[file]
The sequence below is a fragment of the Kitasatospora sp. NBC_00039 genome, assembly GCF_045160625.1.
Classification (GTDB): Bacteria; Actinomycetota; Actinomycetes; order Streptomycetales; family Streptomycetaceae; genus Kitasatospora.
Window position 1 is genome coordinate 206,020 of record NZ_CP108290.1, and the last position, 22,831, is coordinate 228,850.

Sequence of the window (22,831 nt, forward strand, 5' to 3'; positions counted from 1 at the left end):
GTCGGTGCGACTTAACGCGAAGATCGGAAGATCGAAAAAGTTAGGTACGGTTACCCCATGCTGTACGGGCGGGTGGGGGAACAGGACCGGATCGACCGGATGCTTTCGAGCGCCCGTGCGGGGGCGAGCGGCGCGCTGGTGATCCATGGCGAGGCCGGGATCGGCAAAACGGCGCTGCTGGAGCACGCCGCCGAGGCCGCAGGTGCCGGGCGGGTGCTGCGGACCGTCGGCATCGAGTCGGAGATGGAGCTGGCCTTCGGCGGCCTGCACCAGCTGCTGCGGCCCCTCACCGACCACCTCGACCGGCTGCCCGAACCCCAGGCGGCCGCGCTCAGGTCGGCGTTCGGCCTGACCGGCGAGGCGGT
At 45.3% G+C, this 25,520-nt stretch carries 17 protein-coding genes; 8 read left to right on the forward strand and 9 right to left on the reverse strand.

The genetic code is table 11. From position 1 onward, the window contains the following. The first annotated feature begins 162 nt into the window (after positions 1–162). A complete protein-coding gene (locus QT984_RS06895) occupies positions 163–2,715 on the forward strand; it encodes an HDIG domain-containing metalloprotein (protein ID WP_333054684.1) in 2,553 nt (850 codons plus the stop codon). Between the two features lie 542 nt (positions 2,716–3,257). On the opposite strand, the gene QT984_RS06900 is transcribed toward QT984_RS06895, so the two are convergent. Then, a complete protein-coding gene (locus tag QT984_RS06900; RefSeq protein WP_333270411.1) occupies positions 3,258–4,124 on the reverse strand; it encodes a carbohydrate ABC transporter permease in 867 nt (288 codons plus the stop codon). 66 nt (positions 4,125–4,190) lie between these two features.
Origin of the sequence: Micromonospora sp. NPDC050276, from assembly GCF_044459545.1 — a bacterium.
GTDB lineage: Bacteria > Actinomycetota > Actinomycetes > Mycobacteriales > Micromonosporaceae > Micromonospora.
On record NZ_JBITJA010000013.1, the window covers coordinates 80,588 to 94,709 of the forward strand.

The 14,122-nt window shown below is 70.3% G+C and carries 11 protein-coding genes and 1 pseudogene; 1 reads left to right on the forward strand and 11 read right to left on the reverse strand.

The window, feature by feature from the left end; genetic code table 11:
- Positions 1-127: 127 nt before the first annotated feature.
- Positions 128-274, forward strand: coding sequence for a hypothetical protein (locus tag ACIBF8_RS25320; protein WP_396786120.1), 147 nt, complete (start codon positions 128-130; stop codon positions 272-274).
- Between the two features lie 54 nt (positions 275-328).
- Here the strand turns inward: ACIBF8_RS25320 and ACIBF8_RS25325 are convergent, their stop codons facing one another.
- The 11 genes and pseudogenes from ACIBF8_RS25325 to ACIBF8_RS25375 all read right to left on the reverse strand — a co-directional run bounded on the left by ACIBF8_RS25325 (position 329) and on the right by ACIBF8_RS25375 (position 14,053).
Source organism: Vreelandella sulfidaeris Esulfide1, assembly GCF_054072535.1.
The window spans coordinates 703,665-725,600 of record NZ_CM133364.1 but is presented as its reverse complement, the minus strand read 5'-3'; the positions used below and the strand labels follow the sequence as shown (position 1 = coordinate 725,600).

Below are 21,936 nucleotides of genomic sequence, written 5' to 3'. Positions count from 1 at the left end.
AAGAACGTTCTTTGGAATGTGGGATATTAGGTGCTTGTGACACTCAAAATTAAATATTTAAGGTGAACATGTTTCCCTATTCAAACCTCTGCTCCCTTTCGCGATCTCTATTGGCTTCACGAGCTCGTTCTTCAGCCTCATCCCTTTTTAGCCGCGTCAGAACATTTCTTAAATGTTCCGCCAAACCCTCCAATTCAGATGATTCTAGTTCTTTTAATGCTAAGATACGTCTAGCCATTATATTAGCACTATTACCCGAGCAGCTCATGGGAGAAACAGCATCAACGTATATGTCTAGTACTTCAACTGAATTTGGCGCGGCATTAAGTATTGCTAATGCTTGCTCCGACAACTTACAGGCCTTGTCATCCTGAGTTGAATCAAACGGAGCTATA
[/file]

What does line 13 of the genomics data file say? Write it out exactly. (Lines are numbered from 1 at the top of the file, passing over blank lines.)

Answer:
- Positions 1-127: 127 nt before the first annotated feature.